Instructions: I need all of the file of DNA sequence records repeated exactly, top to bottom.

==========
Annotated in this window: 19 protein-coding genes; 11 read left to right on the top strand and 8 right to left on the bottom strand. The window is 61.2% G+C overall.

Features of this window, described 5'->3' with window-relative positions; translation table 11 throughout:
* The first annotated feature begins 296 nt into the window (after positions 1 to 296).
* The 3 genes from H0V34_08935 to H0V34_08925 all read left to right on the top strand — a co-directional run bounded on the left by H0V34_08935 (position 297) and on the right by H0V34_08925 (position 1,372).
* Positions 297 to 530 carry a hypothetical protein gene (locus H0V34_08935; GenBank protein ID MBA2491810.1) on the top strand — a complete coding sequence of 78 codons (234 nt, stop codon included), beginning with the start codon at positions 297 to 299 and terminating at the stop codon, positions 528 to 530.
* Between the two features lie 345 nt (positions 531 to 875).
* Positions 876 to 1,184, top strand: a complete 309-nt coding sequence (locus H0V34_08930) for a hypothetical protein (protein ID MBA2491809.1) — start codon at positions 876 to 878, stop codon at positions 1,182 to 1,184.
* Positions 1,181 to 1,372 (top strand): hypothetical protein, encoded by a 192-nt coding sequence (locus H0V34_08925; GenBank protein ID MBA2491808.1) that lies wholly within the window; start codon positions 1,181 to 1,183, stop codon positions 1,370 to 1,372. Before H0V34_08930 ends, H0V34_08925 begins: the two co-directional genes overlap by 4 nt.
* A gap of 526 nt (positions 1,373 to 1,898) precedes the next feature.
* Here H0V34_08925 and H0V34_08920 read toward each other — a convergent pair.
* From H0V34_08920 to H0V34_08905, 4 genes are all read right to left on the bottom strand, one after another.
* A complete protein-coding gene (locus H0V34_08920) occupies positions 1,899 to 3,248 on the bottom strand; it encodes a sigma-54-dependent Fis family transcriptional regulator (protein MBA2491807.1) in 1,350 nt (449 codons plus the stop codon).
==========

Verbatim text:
Annotated in this window: 19 protein-coding genes; 11 read left to right on the top strand and 8 right to left on the bottom strand. The window is 61.2% G+C overall.

Features of this window, described 5'->3' with window-relative positions; translation table 11 throughout:
* The first annotated feature begins 296 nt into the window (after positions 1 to 296).
* The 3 genes from H0V34_08935 to H0V34_08925 all read left to right on the top strand — a co-directional run bounded on the left by H0V34_08935 (position 297) and on the right by H0V34_08925 (position 1,372).
* Positions 297 to 530 carry a hypothetical protein gene (locus H0V34_08935; GenBank protein ID MBA2491810.1) on the top strand — a complete coding sequence of 78 codons (234 nt, stop codon included), beginning with the start codon at positions 297 to 299 and terminating at the stop codon, positions 528 to 530.
* Between the two features lie 345 nt (positions 531 to 875).
* Positions 876 to 1,184, top strand: a complete 309-nt coding sequence (locus H0V34_08930) for a hypothetical protein (protein ID MBA2491809.1) — start codon at positions 876 to 878, stop codon at positions 1,182 to 1,184.
* Positions 1,181 to 1,372 (top strand): hypothetical protein, encoded by a 192-nt coding sequence (locus H0V34_08925; GenBank protein ID MBA2491808.1) that lies wholly within the window; start codon positions 1,181 to 1,183, stop codon positions 1,370 to 1,372. Before H0V34_08930 ends, H0V34_08925 begins: the two co-directional genes overlap by 4 nt.
* A gap of 526 nt (positions 1,373 to 1,898) precedes the next feature.
* Here H0V34_08925 and H0V34_08920 read toward each other — a convergent pair.
* From H0V34_08920 to H0V34_08905, 4 genes are all read right to left on the bottom strand, one after another.
* A complete protein-coding gene (locus H0V34_08920) occupies positions 1,899 to 3,248 on the bottom strand; it encodes a sigma-54-dependent Fis family transcriptional regulator (protein MBA2491807.1) in 1,350 nt (449 codons plus the stop codon).